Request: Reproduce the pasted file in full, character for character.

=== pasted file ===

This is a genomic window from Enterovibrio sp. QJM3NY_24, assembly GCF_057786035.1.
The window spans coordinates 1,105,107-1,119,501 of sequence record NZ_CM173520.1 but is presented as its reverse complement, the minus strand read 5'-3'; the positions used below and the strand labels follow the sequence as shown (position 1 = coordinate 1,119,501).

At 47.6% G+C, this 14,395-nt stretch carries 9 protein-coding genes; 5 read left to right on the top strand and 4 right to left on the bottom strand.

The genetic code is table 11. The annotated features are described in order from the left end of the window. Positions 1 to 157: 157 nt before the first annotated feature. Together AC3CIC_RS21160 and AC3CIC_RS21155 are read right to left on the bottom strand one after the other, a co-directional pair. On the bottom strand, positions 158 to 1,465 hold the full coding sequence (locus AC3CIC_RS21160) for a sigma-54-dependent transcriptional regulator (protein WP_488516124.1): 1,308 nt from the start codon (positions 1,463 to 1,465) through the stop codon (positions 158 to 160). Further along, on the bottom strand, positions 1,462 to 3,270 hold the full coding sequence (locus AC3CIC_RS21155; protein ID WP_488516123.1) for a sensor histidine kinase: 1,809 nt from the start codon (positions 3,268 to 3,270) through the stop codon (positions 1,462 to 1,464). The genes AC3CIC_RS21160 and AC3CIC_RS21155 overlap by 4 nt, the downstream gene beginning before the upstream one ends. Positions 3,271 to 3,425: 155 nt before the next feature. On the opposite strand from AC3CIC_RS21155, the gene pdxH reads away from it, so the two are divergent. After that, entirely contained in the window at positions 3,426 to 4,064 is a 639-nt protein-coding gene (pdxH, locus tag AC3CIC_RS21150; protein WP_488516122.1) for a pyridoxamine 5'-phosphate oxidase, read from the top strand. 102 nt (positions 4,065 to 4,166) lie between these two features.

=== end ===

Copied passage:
This is a genomic window from Enterovibrio sp. QJM3NY_24, assembly GCF_057786035.1.
The window spans coordinates 1,105,107-1,119,501 of sequence record NZ_CM173520.1 but is presented as its reverse complement, the minus strand read 5'-3'; the positions used below and the strand labels follow the sequence as shown (position 1 = coordinate 1,119,501).

At 47.6% G+C, this 14,395-nt stretch carries 9 protein-coding genes; 5 read left to right on the top strand and 4 right to left on the bottom strand.

The genetic code is table 11. The annotated features are described in order from the left end of the window. Positions 1 to 157: 157 nt before the first annotated feature. Together AC3CIC_RS21160 and AC3CIC_RS21155 are read right to left on the bottom strand one after the other, a co-directional pair. On the bottom strand, positions 158 to 1,465 hold the full coding sequence (locus AC3CIC_RS21160) for a sigma-54-dependent transcriptional regulator (protein WP_488516124.1): 1,308 nt from the start codon (positions 1,463 to 1,465) through the stop codon (positions 158 to 160). Further along, on the bottom strand, positions 1,462 to 3,270 hold the full coding sequence (locus AC3CIC_RS21155; protein ID WP_488516123.1) for a sensor histidine kinase: 1,809 nt from the start codon (positions 3,268 to 3,270) through the stop codon (positions 1,462 to 1,464). The genes AC3CIC_RS21160 and AC3CIC_RS21155 overlap by 4 nt, the downstream gene beginning before the upstream one ends. Positions 3,271 to 3,425: 155 nt before the next feature. On the opposite strand from AC3CIC_RS21155, the gene pdxH reads away from it, so the two are divergent. After that, entirely contained in the window at positions 3,426 to 4,064 is a 639-nt protein-coding gene (pdxH, locus tag AC3CIC_RS21150; protein WP_488516122.1) for a pyridoxamine 5'-phosphate oxidase, read from the top strand. 102 nt (positions 4,065 to 4,166) lie between these two features.